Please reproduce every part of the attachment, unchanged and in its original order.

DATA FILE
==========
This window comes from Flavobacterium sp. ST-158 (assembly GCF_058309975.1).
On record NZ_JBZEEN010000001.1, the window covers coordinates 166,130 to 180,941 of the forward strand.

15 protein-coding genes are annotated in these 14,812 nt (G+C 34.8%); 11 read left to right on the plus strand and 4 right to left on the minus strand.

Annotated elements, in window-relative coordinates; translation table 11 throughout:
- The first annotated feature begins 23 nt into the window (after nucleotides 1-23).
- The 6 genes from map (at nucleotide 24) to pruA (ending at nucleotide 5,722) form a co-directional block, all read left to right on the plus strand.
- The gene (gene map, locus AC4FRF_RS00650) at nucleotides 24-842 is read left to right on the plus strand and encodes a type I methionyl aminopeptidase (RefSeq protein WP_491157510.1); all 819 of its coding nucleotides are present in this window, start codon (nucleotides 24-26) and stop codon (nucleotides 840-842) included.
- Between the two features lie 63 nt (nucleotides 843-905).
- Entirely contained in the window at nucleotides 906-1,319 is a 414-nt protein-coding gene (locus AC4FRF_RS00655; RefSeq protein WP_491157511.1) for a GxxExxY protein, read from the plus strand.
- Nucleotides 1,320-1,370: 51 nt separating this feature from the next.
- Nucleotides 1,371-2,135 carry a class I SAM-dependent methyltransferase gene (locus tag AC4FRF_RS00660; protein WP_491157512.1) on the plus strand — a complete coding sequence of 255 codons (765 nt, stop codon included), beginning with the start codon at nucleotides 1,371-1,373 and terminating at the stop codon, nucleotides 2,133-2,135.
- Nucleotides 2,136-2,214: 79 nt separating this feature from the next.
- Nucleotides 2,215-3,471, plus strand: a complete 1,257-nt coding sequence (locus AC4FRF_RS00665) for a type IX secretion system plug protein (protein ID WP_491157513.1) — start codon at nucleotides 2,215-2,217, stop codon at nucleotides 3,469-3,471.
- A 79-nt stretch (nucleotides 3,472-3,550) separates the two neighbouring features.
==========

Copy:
This window comes from Flavobacterium sp. ST-158 (assembly GCF_058309975.1).
On record NZ_JBZEEN010000001.1, the window covers coordinates 166,130 to 180,941 of the forward strand.

15 protein-coding genes are annotated in these 14,812 nt (G+C 34.8%); 11 read left to right on the plus strand and 4 right to left on the minus strand.

Annotated elements, in window-relative coordinates; translation table 11 throughout:
- The first annotated feature begins 23 nt into the window (after nucleotides 1-23).
- The 6 genes from map (at nucleotide 24) to pruA (ending at nucleotide 5,722) form a co-directional block, all read left to right on the plus strand.
- The gene (gene map, locus AC4FRF_RS00650) at nucleotides 24-842 is read left to right on the plus strand and encodes a type I methionyl aminopeptidase (RefSeq protein WP_491157510.1); all 819 of its coding nucleotides are present in this window, start codon (nucleotides 24-26) and stop codon (nucleotides 840-842) included.
- Between the two features lie 63 nt (nucleotides 843-905).
- Entirely contained in the window at nucleotides 906-1,319 is a 414-nt protein-coding gene (locus AC4FRF_RS00655; RefSeq protein WP_491157511.1) for a GxxExxY protein, read from the plus strand.
- Nucleotides 1,320-1,370: 51 nt separating this feature from the next.
- Nucleotides 1,371-2,135 carry a class I SAM-dependent methyltransferase gene (locus tag AC4FRF_RS00660; protein WP_491157512.1) on the plus strand — a complete coding sequence of 255 codons (765 nt, stop codon included), beginning with the start codon at nucleotides 1,371-1,373 and terminating at the stop codon, nucleotides 2,133-2,135.
- Nucleotides 2,136-2,214: 79 nt separating this feature from the next.
- Nucleotides 2,215-3,471, plus strand: a complete 1,257-nt coding sequence (locus AC4FRF_RS00665) for a type IX secretion system plug protein (protein ID WP_491157513.1) — start codon at nucleotides 2,215-2,217, stop codon at nucleotides 3,469-3,471.
- A 79-nt stretch (nucleotides 3,472-3,550) separates the two neighbouring features.